Okay, so maybe this isn’t the proper forum to be weighing pros and cons of volunteer opportunities. So far I’ve shadowed two MHA (Mental Health Association of Orange County) Hearing Advocates to three different hospitals over two Fridays. Last Friday I was sick, and the Hearing Advocate I had hoped to shadow never called.
(I’m using the term patient, not consumer, in this post since I’m talking about hospitals. I consider myself both a consumer of mental health services and a patient of my mental health providers.)
The hospital nearest my home also happens to be the nicest of the three at which I trained. I mean, how many hospital psych wards have ocean views? I do not know if the program is as good as it was a decade ago when I was voluntarily admitted. I was inpatient for two weeks and partially hospitalized for a few months until the program got repetitive. Back then the hospital was under different ownership and their program was highly respected and highly structured. Patients were not allowed to mill about and loiter. You were in group, actively participating, or you were to stay in your room. During breaks and in the evening, we could enjoy the break room, watch TV, and “walk the circuit” since the bedrooms were arranged in a semi-circle with offices in the center. The layout enabled fluid movement, as opposed to walking up and down halls with locked doors at either end, which results in rather unsettling and caged pacing.
I do not know the details of the programs at the three hospitals where I trained. I do know that I felt uncomfortable at the two I visited on my last Friday of shadowing. Patients seemed like they were wandering about without much structure. Perhaps it was too close to lunch time, but many of the patients seemed either too symptomatic or unresponsive to participate in structured group activities. I sensed that at any time, someone could go off and chaos would ensue. (Actually, I witnessed chaos at both hospitals in response to decisions made by the Hearing Officer. Decisions that were clearly well-founded.) Needless to say, I didn’t feel particularly safe, nor did I feel welcome. There, I said it. A couple of patients saw us as part of the system that “imprisoned” them. Honestly, I was at a loss. The Hearing Officer does not want to release someone if they might turn around and kill themselves or hurt someone else. The decisions Hearing Officers make are difficult. They must balance the right to personal freedom against the need to protect. When we (those of us living with serious mental illness) are dangerously symptomatic, we cannot think clearly, and we do not always behave in our best interest, or in the best interest of others.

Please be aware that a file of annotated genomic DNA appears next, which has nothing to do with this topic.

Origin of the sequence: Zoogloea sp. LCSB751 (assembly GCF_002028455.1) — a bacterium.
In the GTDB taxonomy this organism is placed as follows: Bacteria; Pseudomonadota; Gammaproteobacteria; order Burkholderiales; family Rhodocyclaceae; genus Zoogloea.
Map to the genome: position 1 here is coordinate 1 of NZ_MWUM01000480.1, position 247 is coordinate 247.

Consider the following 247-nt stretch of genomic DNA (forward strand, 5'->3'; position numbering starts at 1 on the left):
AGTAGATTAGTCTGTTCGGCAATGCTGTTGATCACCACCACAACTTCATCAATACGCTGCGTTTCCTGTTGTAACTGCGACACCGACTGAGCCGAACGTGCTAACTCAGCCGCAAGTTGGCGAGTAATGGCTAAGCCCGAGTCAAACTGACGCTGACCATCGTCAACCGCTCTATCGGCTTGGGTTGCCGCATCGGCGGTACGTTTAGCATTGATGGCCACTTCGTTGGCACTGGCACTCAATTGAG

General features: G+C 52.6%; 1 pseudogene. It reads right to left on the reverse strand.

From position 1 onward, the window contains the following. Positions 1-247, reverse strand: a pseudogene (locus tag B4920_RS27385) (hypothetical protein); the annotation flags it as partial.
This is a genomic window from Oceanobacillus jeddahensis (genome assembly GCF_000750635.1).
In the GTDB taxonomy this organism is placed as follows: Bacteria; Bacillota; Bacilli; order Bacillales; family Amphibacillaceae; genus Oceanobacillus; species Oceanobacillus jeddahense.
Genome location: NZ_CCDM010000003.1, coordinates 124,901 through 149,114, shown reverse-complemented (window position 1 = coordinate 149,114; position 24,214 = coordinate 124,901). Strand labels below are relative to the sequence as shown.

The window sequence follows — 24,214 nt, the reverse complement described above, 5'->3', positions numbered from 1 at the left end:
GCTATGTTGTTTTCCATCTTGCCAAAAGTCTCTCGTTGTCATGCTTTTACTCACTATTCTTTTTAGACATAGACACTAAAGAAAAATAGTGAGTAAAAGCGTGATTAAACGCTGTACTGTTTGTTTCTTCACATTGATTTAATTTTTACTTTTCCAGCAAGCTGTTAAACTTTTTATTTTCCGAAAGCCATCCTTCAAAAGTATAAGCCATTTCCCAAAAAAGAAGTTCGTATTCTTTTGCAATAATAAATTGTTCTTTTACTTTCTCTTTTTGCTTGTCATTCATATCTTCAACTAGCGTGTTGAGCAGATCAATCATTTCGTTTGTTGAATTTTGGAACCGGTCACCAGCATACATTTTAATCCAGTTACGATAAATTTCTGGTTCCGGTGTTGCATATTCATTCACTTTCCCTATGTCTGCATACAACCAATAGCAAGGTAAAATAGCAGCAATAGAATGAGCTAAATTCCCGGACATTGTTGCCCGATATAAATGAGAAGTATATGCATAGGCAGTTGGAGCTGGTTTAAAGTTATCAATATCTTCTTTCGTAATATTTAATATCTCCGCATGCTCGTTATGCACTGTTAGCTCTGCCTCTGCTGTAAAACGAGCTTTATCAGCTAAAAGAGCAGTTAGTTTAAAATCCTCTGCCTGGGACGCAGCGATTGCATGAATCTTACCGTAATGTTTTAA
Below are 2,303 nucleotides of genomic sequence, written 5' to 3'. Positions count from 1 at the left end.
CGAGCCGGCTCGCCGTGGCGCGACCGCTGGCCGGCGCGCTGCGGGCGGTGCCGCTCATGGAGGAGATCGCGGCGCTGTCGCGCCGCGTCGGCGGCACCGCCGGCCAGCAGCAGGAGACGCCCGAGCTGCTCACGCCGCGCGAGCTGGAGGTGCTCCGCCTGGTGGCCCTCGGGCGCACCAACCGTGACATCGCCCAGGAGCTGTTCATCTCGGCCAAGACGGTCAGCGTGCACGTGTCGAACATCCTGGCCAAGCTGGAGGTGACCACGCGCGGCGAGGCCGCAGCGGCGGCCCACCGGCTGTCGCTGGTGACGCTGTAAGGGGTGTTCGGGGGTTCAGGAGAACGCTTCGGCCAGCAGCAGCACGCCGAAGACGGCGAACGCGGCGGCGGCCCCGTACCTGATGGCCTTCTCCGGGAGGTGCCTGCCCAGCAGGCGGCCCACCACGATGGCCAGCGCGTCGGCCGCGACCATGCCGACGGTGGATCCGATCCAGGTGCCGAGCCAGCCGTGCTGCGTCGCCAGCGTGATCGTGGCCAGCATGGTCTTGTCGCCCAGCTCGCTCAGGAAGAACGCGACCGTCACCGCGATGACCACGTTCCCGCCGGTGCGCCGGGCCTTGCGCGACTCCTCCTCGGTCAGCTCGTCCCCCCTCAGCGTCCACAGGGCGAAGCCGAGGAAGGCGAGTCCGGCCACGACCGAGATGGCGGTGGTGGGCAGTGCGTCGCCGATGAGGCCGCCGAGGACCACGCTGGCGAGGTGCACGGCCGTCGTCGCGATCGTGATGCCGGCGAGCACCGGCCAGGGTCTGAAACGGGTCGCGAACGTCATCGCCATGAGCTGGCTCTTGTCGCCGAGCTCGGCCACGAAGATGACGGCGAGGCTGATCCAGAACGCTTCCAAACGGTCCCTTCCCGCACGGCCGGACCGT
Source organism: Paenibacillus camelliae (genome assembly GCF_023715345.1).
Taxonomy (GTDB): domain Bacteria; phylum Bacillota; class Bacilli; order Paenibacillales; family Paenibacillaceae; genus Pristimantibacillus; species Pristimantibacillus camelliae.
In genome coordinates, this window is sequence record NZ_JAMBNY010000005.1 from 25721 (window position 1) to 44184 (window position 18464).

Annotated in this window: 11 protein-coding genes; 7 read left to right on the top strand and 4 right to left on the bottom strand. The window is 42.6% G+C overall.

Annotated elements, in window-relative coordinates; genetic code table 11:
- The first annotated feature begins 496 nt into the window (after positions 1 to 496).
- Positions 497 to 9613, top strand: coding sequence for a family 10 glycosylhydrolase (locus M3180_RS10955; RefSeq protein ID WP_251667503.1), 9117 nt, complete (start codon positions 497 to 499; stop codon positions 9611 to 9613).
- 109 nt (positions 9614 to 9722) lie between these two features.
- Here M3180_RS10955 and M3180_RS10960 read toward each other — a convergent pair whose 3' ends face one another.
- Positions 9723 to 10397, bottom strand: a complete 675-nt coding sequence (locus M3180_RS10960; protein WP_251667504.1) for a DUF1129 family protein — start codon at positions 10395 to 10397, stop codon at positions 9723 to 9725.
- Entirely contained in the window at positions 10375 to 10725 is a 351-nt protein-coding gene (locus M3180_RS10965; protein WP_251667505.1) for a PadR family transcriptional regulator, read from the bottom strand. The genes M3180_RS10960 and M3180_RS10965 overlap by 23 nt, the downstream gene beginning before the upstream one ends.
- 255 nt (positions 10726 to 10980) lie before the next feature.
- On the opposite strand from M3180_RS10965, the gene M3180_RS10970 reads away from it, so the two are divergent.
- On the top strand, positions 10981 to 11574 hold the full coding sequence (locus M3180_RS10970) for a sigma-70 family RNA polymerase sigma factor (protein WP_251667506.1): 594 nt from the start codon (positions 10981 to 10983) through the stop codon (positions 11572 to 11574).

My other volunteer options rest with NAMI Orange County where I interviewed this morning. They have several volunteer opportunities I may enjoy and for which I may be well suited. I could be trained to be a Peer teacher for their Peer-to-Peer Recovery Education Course. I could be trained to be an In Our Own Voice speaker. I could volunteer at special events by sitting at their table, handing out information, and answering questions. I could even volunteer in their office doing clerical work. I would NOT do all of these activities. That would be WAY too much. Both the Peer-to-Peer Recovery Educator and In Our Own Voice public speaking require training, which I greatly appreciate and need. I am impressed with NAMI’s structured training programs.
I NEED structure. Perceived risk of chaos and danger trigger me. I do not need that in my life. In writing this, I’m pretty sure I have made up my mind. I cannot handle being a Hearing Advocate right now. Truth be told, I respect people who are highly motivated to seek treatment and am at a loss about how to best help those with serious mental illnesses (brain disorders) who refuse help, whether due to their symptoms, or because they reject the medical model outright. I do understand not wanting to stay in a hospital in which your personal freedom is severely limited and in which you feel punished rather than healed. I am 100% behind improving our mental health system, including making psychiatric hospitals hospitable, healing and safe for patients, their visitors, their advocates, and their mental health providers.